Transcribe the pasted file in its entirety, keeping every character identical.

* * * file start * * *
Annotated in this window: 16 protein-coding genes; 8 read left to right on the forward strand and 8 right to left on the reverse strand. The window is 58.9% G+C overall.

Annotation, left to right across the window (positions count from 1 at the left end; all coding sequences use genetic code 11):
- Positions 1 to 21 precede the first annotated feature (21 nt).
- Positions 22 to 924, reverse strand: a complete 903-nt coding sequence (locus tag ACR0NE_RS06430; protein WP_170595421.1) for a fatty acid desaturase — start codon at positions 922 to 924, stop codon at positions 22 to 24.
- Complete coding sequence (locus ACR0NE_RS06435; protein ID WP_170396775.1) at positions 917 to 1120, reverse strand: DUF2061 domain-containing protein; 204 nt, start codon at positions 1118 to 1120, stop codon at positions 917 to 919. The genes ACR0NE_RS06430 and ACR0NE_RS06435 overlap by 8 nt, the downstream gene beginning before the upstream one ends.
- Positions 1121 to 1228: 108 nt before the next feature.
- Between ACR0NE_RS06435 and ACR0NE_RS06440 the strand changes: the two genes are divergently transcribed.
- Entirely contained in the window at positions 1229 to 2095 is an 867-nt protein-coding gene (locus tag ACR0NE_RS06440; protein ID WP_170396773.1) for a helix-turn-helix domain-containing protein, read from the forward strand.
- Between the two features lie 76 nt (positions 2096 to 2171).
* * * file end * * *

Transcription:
Annotated in this window: 16 protein-coding genes; 8 read left to right on the forward strand and 8 right to left on the reverse strand. The window is 58.9% G+C overall.

Annotation, left to right across the window (positions count from 1 at the left end; all coding sequences use genetic code 11):
- Positions 1 to 21 precede the first annotated feature (21 nt).
- Positions 22 to 924, reverse strand: a complete 903-nt coding sequence (locus tag ACR0NE_RS06430; protein WP_170595421.1) for a fatty acid desaturase — start codon at positions 922 to 924, stop codon at positions 22 to 24.
- Complete coding sequence (locus ACR0NE_RS06435; protein ID WP_170396775.1) at positions 917 to 1120, reverse strand: DUF2061 domain-containing protein; 204 nt, start codon at positions 1118 to 1120, stop codon at positions 917 to 919. The genes ACR0NE_RS06430 and ACR0NE_RS06435 overlap by 8 nt, the downstream gene beginning before the upstream one ends.
- Positions 1121 to 1228: 108 nt before the next feature.
- Between ACR0NE_RS06435 and ACR0NE_RS06440 the strand changes: the two genes are divergently transcribed.
- Entirely contained in the window at positions 1229 to 2095 is an 867-nt protein-coding gene (locus tag ACR0NE_RS06440; protein ID WP_170396773.1) for a helix-turn-helix domain-containing protein, read from the forward strand.
- Between the two features lie 76 nt (positions 2096 to 2171).